Risk of autism mainly from common gene variants

August 19, 2014 - 06:22

Most of the genetic risk of autism comes from variations in common genes, rather than rare mutations.

“Our most important findings are that the commonly occurring risk genes are a significant risk factor for autism, while the more rare mutations pose less of a risk,” says Professor Christina Hultman at the Karolinska Institutet. (Photo: Microstock)

While the direct cause of autism remains unknown, research has shown that hereditary traits are important factors. Autism and other related conditions on the autism spectrum are developmental disabilities that mainly affect how people communicate with and relate to other people, or how they make sense of the world around them.

Combining to become a risk

Previous findings have suggested that genomes of people with autism are prone to harboring rare mutations that could be involved in causing the condition. But a major new study shows that it is the more commonly occurring gene variants, each of which individually has only a small effect, that can combine to create the biggest risk factor.

“Common variants comprise the bulk of the genetic architecture,” explains Joseph Buxbaum, Ph.D. of the Icahn School of Medicine at Mount Sinai (ISMMS), New York City. “Although each exerts just a tiny effect individually, these common variations in the genetic code add up to substantial impact, taken together.”

Large Swedish data sets

Researchers from ISMMS and the Karolinska Institutet in Sweden carried out the study, drawing on a unique Swedish data resource. The team had access to Sweden’s universal health registry, allowing investigators to compare a large sample of about 3,046 people, including 466 with autism and 2,580 control participants.

In addition, they were able to compare their results with a parallel study in 1.6 million Swedish families, which included over 14,000 cases of autism. Since family members were part of the study, the researchers could take into account additional data about twins, cousins or parents’ psychiatric history, for example.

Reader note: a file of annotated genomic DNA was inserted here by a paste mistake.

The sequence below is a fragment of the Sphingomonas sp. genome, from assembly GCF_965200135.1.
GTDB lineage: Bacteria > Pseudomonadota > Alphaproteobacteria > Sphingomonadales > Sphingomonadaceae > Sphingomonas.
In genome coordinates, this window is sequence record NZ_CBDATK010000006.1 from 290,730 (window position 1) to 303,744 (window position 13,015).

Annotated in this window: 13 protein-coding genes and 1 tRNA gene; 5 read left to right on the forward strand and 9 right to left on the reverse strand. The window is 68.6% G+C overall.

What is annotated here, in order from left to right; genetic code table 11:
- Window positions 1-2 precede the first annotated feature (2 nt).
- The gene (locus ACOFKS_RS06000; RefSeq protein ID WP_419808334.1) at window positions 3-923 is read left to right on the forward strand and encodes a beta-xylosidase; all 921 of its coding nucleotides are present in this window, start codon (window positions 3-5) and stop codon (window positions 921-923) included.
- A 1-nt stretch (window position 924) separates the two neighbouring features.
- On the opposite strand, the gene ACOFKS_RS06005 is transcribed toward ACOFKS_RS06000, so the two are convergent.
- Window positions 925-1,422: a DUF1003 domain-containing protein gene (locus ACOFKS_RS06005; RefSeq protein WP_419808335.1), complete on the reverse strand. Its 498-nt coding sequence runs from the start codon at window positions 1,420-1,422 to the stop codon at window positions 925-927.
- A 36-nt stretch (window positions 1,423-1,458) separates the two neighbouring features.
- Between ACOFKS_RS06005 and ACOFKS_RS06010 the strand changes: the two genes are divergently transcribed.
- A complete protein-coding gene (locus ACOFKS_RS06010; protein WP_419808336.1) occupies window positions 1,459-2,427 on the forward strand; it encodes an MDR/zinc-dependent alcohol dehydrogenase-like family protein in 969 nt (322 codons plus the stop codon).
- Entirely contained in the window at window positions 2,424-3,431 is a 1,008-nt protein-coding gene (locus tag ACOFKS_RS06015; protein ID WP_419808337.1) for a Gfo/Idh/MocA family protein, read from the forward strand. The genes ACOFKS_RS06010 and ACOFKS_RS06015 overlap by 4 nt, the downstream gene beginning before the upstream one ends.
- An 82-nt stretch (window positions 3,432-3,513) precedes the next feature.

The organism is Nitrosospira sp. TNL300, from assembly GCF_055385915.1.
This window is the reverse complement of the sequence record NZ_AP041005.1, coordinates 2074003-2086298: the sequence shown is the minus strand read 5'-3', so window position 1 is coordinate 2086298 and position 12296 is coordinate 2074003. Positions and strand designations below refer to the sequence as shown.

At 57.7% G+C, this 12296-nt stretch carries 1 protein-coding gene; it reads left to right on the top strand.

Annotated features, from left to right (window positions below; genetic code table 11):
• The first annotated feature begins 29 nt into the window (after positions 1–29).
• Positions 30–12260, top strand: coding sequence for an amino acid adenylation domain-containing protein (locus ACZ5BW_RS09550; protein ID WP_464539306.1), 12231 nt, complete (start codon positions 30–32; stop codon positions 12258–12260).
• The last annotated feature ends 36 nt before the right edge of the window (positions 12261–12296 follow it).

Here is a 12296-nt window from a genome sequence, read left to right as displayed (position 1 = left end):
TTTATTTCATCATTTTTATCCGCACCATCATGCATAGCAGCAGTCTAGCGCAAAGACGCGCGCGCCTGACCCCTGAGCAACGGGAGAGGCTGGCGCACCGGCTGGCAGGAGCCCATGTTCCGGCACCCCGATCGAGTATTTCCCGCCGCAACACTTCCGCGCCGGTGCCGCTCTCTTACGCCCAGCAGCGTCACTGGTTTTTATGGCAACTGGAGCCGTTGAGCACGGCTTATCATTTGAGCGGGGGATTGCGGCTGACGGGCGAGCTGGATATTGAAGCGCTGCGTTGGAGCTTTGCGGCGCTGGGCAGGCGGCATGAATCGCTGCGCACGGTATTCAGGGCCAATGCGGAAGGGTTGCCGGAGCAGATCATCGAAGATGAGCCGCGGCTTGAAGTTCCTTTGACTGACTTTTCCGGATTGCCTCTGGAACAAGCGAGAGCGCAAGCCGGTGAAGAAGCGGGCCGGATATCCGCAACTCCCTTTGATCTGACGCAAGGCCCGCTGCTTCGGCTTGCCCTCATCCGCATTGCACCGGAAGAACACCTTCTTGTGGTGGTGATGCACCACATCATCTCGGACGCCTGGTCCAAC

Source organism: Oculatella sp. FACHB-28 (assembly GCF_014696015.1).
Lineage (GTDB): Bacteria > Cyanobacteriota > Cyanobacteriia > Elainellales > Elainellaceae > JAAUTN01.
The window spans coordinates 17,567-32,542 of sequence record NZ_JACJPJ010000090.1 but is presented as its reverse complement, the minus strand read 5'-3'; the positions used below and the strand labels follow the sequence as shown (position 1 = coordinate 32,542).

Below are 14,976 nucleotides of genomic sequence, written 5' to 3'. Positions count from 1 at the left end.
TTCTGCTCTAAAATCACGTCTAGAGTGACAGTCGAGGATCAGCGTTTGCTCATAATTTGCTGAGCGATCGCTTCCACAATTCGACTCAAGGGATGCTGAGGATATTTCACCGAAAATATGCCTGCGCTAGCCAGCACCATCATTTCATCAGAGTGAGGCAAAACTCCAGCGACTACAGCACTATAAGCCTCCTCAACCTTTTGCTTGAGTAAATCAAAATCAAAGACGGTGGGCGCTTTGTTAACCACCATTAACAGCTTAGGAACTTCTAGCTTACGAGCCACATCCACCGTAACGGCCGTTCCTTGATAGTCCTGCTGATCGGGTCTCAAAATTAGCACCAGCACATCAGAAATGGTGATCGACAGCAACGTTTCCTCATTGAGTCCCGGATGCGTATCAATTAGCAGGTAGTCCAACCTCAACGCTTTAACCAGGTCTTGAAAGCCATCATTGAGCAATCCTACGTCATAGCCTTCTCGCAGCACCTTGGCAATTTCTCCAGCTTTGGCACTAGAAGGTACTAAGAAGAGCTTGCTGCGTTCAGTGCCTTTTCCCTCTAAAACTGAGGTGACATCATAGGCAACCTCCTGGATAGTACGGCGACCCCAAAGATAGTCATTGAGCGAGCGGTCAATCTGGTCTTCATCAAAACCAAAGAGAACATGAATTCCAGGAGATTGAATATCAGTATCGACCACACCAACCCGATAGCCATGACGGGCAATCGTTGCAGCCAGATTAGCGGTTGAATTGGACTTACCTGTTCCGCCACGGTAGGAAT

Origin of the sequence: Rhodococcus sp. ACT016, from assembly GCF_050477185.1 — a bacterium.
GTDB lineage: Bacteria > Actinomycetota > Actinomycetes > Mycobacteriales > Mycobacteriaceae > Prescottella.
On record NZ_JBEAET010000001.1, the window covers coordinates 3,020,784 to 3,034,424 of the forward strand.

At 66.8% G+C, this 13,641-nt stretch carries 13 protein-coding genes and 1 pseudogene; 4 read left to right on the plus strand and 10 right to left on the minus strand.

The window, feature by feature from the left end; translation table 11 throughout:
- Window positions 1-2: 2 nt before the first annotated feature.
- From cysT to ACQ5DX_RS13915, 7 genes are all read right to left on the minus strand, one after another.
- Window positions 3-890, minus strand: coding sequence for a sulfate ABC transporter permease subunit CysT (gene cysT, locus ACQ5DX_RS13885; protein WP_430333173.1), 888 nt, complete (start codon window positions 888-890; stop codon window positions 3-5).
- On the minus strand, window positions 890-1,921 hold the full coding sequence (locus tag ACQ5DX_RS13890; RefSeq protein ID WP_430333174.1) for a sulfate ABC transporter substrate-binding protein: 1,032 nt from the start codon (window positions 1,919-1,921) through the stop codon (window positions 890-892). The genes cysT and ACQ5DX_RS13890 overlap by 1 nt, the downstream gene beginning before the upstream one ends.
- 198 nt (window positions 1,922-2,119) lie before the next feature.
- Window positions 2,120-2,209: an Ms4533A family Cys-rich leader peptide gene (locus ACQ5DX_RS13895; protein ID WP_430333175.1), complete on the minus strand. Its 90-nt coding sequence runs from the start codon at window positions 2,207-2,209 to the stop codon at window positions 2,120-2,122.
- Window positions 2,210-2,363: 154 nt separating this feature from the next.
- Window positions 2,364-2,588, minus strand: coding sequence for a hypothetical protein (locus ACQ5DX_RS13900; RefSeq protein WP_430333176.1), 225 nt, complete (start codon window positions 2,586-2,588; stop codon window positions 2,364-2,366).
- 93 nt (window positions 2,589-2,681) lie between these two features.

Genetics 54 percent of autism risk

Based on this vast material the researchers were able to develop a ‘best-fit’ statistical model. The analysis indicated that the genetic risk for autism comprise roughly 54 per cent of the overall risk. About 52 percent of the risk was traced to common and rare inherited variations, while spontaneous mutations only amounted to 2.6 percent of the total risk.

“Our most important findings are that the commonly occurring risk genes are a significant risk factor for autism, while the more rare mutations pose less of a risk,” says Professor Christina Hultman at the Karolinska Institutet.

Breakthrough with big data

Without the large data sets it would have been difficult to detect the tiny effects of common gene variants. This breakthrough follows on the heels of similar strides in schizophrenia studies, where large-scale genome analyses have had large enough sample sizes to reveal the involvement of over 100 common gene variants.

“Thanks to the boost in statistical power that comes with ample sample size, autism geneticists can now detect common as well as rare genetic variation associated with risk,” says Thomas R. Insel, M.D., director of the US National Institute of Mental Health.

“Knowing the nature of the genetic risk will reveal clues to the molecular roots of the disorder. Common variation may be more important than we thought,” he adds.

Larger data material needed

Professor Hultman argues that more research with large data sets is needed to reveal crucial knowledge about the causes of autism.

“Much like research on schizophrenia,t is obvious that we need a larger data material on autism - in order to map out genes with individual tiny effects in more detail and with more confidence,” she concludes.

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Read the Norwegian version of this article at forskning.no

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